By Alex Raetsky, Maxim Chetverik
During this simple publication, starting theoreticians Alexander Raetsky and Maxim Chetverik return to fundamentals, learning the elemental rules of the Benoni structures and its many diversifications. through the publication there are an abundance of notes, suggestions, and warnings to aid bettering avid gamers, whereas key recommendations, rules, and strategies for either side are basically illustrated.
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In 1946-48 he played on one of the Czechoslovak teams in the 1st CC Olympiad. Ferenc Chalupetzky was an active postal player both before World War I and in the 1930s. About this game: I found this game in the excellent book ‘Historie Korespondencniho Sachu 1870–1999’ edited by Jan Kalendovsky and Rudolf Sevecek, dealing with the history of CC in Czechoslovakia. The game is representative of CC in the last decade before World War I, when most European postal events were organized by periodicals and genuine masters were rarely involved.
B) 19 Èg2! f5!? gives counterplay but the game remains complex. 18 Èxf5! gxf5?! Otherwise Black remains a pawn down but accepting the sacrifice immediately is too risky. ƒf8 19 †e3! and White can then either retreat the È to h4 again, or just leave it there and attack with 0-0-0 and h4-h5. ƒxf5) despite 21 f6! ƒxf6 22 †e4Ÿ. 19 gxf5 †e8 20 †g4 Threatening 21 ƒg7+ ‡g8 22 ƒf6+ and mates. ƒf6 21 Èf3 ƒb7 22 Èg5 c6 Black decides to offer some material back. …e7 23 0–0–0 with a menacing build-up or 22...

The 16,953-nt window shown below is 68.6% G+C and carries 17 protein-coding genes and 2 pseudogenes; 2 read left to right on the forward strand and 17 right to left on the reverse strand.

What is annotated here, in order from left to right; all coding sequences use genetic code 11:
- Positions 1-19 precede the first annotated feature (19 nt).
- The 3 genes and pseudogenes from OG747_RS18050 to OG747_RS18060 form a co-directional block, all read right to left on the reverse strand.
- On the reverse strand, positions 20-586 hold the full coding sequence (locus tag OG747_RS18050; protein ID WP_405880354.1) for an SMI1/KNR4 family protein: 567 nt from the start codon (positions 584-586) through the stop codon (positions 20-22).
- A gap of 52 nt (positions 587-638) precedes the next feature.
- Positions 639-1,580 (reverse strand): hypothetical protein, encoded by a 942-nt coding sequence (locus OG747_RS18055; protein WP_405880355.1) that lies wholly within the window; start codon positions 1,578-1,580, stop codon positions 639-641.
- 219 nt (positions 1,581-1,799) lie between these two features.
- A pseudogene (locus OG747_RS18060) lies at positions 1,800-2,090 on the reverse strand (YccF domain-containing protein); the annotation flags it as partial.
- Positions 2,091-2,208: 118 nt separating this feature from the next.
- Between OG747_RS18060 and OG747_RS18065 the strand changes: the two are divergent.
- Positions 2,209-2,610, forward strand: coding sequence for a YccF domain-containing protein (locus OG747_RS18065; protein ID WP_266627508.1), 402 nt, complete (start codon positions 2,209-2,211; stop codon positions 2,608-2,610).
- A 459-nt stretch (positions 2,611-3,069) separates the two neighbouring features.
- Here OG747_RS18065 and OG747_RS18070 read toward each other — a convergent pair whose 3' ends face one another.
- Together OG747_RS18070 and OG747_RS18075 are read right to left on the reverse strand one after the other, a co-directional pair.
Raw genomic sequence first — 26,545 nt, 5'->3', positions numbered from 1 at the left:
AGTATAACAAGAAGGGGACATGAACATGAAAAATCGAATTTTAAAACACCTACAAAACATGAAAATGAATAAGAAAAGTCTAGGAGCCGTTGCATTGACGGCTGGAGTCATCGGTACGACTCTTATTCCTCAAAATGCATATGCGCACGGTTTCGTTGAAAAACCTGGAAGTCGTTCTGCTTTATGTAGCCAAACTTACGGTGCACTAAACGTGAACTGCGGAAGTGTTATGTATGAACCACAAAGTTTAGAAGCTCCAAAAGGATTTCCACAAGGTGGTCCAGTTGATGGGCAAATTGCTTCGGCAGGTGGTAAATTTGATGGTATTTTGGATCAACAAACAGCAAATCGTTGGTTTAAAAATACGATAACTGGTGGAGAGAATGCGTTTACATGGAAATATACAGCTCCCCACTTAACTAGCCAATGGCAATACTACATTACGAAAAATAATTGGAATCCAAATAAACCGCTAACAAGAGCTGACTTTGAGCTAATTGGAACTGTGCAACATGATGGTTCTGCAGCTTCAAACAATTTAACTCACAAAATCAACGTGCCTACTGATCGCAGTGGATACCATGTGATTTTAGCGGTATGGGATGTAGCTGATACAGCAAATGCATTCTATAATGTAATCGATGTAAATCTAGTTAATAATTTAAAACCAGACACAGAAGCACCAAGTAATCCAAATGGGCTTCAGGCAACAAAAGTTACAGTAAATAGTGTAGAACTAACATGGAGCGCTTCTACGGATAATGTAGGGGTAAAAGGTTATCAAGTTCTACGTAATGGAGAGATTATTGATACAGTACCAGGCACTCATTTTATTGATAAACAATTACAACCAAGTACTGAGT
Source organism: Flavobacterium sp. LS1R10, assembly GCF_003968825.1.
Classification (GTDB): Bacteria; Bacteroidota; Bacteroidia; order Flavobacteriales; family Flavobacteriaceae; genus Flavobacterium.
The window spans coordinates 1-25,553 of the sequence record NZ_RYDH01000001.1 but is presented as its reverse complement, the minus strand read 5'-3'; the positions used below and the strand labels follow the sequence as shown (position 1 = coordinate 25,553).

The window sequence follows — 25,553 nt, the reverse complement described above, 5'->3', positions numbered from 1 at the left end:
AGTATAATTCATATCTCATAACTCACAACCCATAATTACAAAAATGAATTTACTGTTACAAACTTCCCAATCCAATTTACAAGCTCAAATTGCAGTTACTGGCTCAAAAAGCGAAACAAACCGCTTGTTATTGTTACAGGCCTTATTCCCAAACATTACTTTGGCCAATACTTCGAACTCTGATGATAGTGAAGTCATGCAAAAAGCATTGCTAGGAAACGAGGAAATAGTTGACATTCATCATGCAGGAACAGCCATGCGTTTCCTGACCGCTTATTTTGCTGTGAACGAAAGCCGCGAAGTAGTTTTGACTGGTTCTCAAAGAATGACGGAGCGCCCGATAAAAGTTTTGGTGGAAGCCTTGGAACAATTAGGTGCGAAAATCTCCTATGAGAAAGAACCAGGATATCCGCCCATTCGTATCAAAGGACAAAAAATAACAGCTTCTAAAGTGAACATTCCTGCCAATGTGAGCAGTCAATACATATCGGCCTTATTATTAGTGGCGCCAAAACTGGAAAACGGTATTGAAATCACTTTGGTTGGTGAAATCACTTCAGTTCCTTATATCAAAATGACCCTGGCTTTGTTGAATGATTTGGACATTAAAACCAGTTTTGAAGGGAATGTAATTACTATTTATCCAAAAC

B5 16 Èe6 (16 Èxb5? ƒxe6 17 dxe6 c4 18 †c2 d5. g6 15 Èd2? 54 64 Great Chess Games Since the d-pawn does not need protection at this time, White should have taken his last chance for queenside activity by 15 b4. ƒg7 by 16 ƒb2, linking his …s and avoiding the coming disaster. ƒg7 (D) XIIIIIIIIY 9r+lwqr+k+0 9zp-sn-+-vlp0 W 9-zp-zp-snp+0 9+-zpP+p+-0 9P+Q+-+-+0 9+-sN-zP-zP-0 9-zP-sN-zPLzP0 9tR-vLR+-mK-0 xiiiiiiiiy The future GM is outplaying the amateur. The question of how to develop the queen’s ƒ is clearly going to be easier for Black to solve than White.